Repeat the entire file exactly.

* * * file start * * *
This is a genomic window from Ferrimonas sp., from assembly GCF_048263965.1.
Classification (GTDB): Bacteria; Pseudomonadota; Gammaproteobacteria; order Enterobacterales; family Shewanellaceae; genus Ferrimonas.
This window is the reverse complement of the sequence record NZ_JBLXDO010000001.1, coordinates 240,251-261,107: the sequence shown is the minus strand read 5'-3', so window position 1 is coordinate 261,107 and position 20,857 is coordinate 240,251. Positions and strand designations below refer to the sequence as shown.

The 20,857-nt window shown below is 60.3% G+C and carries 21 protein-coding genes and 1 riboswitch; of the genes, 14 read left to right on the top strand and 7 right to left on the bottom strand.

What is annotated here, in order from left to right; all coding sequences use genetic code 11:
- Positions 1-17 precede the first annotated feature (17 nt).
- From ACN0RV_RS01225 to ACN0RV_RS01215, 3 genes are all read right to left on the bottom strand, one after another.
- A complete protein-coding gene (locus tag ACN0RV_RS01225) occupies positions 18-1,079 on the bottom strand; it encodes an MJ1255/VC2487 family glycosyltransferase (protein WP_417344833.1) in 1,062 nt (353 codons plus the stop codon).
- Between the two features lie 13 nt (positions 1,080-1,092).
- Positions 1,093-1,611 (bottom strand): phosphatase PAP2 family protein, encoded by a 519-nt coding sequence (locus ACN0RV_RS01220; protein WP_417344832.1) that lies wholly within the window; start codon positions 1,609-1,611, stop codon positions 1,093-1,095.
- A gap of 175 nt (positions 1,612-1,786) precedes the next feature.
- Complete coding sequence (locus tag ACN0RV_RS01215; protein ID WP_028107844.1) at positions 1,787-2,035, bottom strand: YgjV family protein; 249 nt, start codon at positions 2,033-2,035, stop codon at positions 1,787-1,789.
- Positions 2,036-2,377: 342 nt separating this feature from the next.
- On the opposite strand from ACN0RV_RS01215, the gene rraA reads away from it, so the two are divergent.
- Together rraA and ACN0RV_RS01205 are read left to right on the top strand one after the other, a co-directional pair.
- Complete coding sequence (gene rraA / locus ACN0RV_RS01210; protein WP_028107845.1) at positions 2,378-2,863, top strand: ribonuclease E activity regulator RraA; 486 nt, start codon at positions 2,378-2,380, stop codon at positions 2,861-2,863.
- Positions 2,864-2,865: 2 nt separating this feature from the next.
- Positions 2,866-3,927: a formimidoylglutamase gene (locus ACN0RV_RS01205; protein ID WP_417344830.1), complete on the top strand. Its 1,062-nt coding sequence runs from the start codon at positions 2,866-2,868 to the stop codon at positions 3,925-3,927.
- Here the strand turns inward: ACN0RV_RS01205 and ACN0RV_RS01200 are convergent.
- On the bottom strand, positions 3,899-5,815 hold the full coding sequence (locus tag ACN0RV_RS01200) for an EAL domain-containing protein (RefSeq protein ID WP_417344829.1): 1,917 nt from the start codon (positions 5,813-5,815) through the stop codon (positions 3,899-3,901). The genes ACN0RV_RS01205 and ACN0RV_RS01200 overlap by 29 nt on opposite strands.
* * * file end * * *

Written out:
This is a genomic window from Ferrimonas sp., from assembly GCF_048263965.1.
Classification (GTDB): Bacteria; Pseudomonadota; Gammaproteobacteria; order Enterobacterales; family Shewanellaceae; genus Ferrimonas.
This window is the reverse complement of the sequence record NZ_JBLXDO010000001.1, coordinates 240,251-261,107: the sequence shown is the minus strand read 5'-3', so window position 1 is coordinate 261,107 and position 20,857 is coordinate 240,251. Positions and strand designations below refer to the sequence as shown.

The 20,857-nt window shown below is 60.3% G+C and carries 21 protein-coding genes and 1 riboswitch; of the genes, 14 read left to right on the top strand and 7 right to left on the bottom strand.

What is annotated here, in order from left to right; all coding sequences use genetic code 11:
- Positions 1-17 precede the first annotated feature (17 nt).
- From ACN0RV_RS01225 to ACN0RV_RS01215, 3 genes are all read right to left on the bottom strand, one after another.
- A complete protein-coding gene (locus tag ACN0RV_RS01225) occupies positions 18-1,079 on the bottom strand; it encodes an MJ1255/VC2487 family glycosyltransferase (protein WP_417344833.1) in 1,062 nt (353 codons plus the stop codon).
- Between the two features lie 13 nt (positions 1,080-1,092).
- Positions 1,093-1,611 (bottom strand): phosphatase PAP2 family protein, encoded by a 519-nt coding sequence (locus ACN0RV_RS01220; protein WP_417344832.1) that lies wholly within the window; start codon positions 1,609-1,611, stop codon positions 1,093-1,095.
- A gap of 175 nt (positions 1,612-1,786) precedes the next feature.
- Complete coding sequence (locus tag ACN0RV_RS01215; protein ID WP_028107844.1) at positions 1,787-2,035, bottom strand: YgjV family protein; 249 nt, start codon at positions 2,033-2,035, stop codon at positions 1,787-1,789.
- Positions 2,036-2,377: 342 nt separating this feature from the next.
- On the opposite strand from ACN0RV_RS01215, the gene rraA reads away from it, so the two are divergent.
- Together rraA and ACN0RV_RS01205 are read left to right on the top strand one after the other, a co-directional pair.
- Complete coding sequence (gene rraA / locus ACN0RV_RS01210; protein WP_028107845.1) at positions 2,378-2,863, top strand: ribonuclease E activity regulator RraA; 486 nt, start codon at positions 2,378-2,380, stop codon at positions 2,861-2,863.
- Positions 2,864-2,865: 2 nt separating this feature from the next.
- Positions 2,866-3,927: a formimidoylglutamase gene (locus ACN0RV_RS01205; protein ID WP_417344830.1), complete on the top strand. Its 1,062-nt coding sequence runs from the start codon at positions 2,866-2,868 to the stop codon at positions 3,925-3,927.
- Here the strand turns inward: ACN0RV_RS01205 and ACN0RV_RS01200 are convergent.
- On the bottom strand, positions 3,899-5,815 hold the full coding sequence (locus tag ACN0RV_RS01200) for an EAL domain-containing protein (RefSeq protein ID WP_417344829.1): 1,917 nt from the start codon (positions 5,813-5,815) through the stop codon (positions 3,899-3,901). The genes ACN0RV_RS01205 and ACN0RV_RS01200 overlap by 29 nt on opposite strands.